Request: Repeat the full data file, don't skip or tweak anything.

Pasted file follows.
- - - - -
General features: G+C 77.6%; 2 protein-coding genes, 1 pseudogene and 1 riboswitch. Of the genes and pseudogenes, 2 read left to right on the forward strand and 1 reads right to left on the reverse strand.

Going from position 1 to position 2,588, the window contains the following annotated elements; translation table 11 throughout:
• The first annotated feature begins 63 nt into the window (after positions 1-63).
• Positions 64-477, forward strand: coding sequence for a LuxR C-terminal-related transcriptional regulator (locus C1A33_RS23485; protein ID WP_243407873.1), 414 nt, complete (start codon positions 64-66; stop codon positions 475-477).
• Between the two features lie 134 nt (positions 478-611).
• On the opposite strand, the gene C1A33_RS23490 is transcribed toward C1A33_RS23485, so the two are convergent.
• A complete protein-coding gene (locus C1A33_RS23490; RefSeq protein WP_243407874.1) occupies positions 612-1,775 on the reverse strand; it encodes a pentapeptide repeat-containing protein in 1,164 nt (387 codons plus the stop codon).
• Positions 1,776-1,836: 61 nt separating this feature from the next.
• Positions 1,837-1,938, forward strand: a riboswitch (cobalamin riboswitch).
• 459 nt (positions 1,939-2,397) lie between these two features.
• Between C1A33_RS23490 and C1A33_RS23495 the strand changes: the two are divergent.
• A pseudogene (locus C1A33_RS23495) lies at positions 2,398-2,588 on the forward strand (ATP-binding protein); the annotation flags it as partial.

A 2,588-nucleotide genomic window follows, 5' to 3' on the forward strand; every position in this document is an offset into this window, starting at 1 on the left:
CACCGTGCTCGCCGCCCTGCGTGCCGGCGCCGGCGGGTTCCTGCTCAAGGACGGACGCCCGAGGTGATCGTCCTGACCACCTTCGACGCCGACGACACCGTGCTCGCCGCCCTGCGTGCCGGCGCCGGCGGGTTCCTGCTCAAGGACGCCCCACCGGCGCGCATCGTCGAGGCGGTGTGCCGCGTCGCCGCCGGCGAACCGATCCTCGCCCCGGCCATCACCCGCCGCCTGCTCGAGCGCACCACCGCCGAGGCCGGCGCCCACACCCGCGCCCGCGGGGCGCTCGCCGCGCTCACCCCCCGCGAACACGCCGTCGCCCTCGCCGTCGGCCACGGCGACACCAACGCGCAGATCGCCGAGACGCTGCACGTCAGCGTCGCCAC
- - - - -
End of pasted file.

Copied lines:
General features: G+C 77.6%; 2 protein-coding genes, 1 pseudogene and 1 riboswitch. Of the genes and pseudogenes, 2 read left to right on the forward strand and 1 reads right to left on the reverse strand.

Going from position 1 to position 2,588, the window contains the following annotated elements; translation table 11 throughout:
• The first annotated feature begins 63 nt into the window (after positions 1-63).
• Positions 64-477, forward strand: coding sequence for a LuxR C-terminal-related transcriptional regulator (locus C1A33_RS23485; protein ID WP_243407873.1), 414 nt, complete (start codon positions 64-66; stop codon positions 475-477).
• Between the two features lie 134 nt (positions 478-611).
• On the opposite strand, the gene C1A33_RS23490 is transcribed toward C1A33_RS23485, so the two are convergent.
• A complete protein-coding gene (locus C1A33_RS23490; RefSeq protein WP_243407874.1) occupies positions 612-1,775 on the reverse strand; it encodes a pentapeptide repeat-containing protein in 1,164 nt (387 codons plus the stop codon).
• Positions 1,776-1,836: 61 nt separating this feature from the next.
• Positions 1,837-1,938, forward strand: a riboswitch (cobalamin riboswitch).
• 459 nt (positions 1,939-2,397) lie between these two features.
• Between C1A33_RS23490 and C1A33_RS23495 the strand changes: the two are divergent.
• A pseudogene (locus C1A33_RS23495) lies at positions 2,398-2,588 on the forward strand (ATP-binding protein); the annotation flags it as partial.

A 2,588-nucleotide genomic window follows, 5' to 3' on the forward strand; every position in this document is an offset into this window, starting at 1 on the left:
CACCGTGCTCGCCGCCCTGCGTGCCGGCGCCGGCGGGTTCCTGCTCAAGGACGGACGCCCGAGGTGATCGTCCTGACCACCTTCGACGCCGACGACACCGTGCTCGCCGCCCTGCGTGCCGGCGCCGGCGGGTTCCTGCTCAAGGACGCCCCACCGGCGCGCATCGTCGAGGCGGTGTGCCGCGTCGCCGCCGGCGAACCGATCCTCGCCCCGGCCATCACCCGCCGCCTGCTCGAGCGCACCACCGCCGAGGCCGGCGCCCACACCCGCGCCCGCGGGGCGCTCGCCGCGCTCACCCCCCGCGAACACGCCGTCGCCCTCGCCGTCGGCCACGGCGACACCAACGCGCAGATCGCCGAGACGCTGCACGTCAGCGTCGCCAC